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Pro-Beijing Hong Kong chief not to seek re-election

world Updated: Dec 09, 2016 18:00 IST
Hong Kong

Hong Kong chief executive Leung Chun-ying leaves after briefing media in Hong Kong on December 9, 2016. The divisive Beijing-backed leader said he won't run again for the job after his current term ends next year, citing family reasons.(AP)

Hong Kong’s pro-Beijing chief executive Leung Chun-ying made a surprise announcement on Friday that he will not seek re-election in 2017 because of family reasons.

Leung, who has been in office since July 2012, was the target of pro-democracy protesters because of his pro-China views. 

Addressing the media, Leung said he had to take care of his family in the future. China’s official Xinhua news agency quoted him as saying he was making the decision to prevent his family from “facing unbearable pressures resulting from electioneering if he runs for the election”. 

“As a husband and father I have a responsibility...My daughter has only one father, and my wife has only one husband,” he said. 

Leung, the report said, had stressed that the central authorities had been very supportive of his work all these years. 

“I shall support whoever wins the election and whoever is capable of being appointed by the Central People's Government,” he added.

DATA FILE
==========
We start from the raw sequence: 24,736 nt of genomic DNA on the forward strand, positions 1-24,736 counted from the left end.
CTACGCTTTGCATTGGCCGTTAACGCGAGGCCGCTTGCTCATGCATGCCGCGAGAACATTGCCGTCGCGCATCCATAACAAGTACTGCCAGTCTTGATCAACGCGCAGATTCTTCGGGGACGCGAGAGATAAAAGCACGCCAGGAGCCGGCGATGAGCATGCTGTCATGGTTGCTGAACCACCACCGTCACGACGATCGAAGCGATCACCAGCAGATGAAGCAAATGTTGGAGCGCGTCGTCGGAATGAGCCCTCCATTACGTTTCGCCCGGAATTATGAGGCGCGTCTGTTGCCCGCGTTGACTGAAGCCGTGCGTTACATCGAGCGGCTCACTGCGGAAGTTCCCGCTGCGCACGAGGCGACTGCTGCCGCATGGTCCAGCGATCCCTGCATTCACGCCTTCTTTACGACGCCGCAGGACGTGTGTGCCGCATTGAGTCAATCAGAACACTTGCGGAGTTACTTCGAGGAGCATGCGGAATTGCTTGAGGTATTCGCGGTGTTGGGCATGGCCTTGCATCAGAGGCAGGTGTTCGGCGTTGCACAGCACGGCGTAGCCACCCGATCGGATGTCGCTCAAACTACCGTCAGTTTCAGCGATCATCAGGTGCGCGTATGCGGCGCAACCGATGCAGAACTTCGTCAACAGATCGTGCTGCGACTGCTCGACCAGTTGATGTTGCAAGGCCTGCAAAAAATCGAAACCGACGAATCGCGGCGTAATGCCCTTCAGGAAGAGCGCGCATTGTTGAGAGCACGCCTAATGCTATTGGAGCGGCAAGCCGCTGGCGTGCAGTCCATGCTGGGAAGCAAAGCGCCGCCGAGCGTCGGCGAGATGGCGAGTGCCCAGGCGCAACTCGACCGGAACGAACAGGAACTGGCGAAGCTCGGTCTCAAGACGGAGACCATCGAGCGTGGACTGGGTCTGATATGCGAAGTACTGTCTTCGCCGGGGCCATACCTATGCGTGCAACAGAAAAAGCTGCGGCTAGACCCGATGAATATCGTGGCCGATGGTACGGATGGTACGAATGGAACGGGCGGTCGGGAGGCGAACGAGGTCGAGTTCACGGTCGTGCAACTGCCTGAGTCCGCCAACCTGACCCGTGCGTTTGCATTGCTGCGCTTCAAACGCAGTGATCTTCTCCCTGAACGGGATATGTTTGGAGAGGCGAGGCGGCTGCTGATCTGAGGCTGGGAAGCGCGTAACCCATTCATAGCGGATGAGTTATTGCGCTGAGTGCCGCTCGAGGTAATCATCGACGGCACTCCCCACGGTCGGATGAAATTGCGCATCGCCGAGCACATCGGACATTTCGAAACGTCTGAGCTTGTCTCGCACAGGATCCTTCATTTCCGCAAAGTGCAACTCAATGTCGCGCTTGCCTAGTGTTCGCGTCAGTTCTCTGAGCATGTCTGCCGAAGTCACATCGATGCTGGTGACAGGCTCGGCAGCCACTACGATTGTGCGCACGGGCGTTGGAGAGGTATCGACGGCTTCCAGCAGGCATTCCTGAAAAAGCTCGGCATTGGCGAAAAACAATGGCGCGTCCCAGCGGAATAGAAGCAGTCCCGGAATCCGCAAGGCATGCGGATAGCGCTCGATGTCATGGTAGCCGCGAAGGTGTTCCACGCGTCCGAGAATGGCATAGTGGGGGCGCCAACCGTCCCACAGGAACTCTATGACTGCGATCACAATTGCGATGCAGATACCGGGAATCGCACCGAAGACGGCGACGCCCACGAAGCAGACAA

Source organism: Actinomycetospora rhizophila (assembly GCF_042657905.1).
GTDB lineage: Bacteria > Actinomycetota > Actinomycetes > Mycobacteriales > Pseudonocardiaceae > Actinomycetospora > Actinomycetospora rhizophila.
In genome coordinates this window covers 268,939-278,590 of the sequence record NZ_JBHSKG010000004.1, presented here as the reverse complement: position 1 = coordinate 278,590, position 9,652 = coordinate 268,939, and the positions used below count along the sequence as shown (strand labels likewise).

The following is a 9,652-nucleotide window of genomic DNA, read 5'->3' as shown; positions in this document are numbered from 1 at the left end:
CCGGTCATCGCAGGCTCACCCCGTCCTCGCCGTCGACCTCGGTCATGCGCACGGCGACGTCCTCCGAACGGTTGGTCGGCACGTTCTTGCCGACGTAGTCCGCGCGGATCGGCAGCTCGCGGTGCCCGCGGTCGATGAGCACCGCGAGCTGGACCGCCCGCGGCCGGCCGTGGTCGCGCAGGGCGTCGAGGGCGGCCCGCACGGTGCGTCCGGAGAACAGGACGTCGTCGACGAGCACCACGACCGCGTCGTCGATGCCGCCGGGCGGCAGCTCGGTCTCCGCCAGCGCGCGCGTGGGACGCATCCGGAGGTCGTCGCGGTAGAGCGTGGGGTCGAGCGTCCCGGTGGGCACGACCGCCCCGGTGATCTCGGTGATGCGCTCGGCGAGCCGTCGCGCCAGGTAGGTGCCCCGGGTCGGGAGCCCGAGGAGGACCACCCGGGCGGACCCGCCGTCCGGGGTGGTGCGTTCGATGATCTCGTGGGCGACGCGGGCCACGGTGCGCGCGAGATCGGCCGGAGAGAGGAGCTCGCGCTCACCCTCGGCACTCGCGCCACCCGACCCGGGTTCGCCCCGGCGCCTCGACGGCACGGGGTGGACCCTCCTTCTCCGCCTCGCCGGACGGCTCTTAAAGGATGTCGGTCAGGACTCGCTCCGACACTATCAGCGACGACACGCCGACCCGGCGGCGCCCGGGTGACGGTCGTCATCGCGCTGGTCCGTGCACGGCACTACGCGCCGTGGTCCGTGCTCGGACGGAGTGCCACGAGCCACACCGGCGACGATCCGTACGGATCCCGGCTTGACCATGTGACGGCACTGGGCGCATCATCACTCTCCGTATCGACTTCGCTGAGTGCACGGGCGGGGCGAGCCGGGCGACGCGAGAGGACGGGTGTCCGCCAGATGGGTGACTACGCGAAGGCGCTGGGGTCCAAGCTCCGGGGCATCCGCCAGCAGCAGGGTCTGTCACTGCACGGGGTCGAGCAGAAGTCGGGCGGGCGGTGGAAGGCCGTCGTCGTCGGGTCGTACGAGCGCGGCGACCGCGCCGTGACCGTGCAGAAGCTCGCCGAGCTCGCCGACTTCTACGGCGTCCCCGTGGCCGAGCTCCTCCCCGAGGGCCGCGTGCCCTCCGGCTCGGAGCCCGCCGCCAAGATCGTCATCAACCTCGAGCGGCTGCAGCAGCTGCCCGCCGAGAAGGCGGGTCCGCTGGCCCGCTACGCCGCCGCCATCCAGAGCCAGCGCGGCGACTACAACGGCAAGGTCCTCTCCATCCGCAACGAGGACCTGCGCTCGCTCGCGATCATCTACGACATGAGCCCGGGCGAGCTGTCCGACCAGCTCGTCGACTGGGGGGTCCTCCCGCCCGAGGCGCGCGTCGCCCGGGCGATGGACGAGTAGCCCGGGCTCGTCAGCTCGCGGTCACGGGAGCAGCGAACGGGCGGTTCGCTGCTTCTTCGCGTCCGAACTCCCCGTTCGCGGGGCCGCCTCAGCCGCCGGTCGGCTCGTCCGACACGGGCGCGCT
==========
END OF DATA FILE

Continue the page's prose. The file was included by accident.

Hong Kong is a special administrative region that is ruled by Beijing under the “one country, two systems” arrangement since 1997, when the region was transferred from the United Kingdom to China. 

According to Hong Kong-based South China Morning Post newspaper, Leung, while attending the Asia-Pacific Economic Cooperation meeting in Peru last month, had said President Xi Jinping approved of his work in office. But the chief executive later said the remarks should not be interpreted as an endorsement of further political ambitions. 

In late 2014, Leung was buffeted by pro-democracy protests that shut down the city of 7 million for days. 

The “Occupy Central” protesters were demanding electoral reforms and were opposed to Beijing’s decision to vet candidates who would be up for election in 2017. Much of the protesters’ ire was focussed on Leung. 

Beijing had fully backed him and a front-page editorial in the People’s Daily, the official newspaper of the Communist Party of China, supported Leung and made it clear he would not be asked to step down. 

Beijing “will...continue to strongly support Mr Leung's leadership of Hong Kong's legal administration as well as the police's handling of illegal activities”, the editorial said. Any government move to ask Leung to step down at that time would have meant a loss of face for the Communist Party.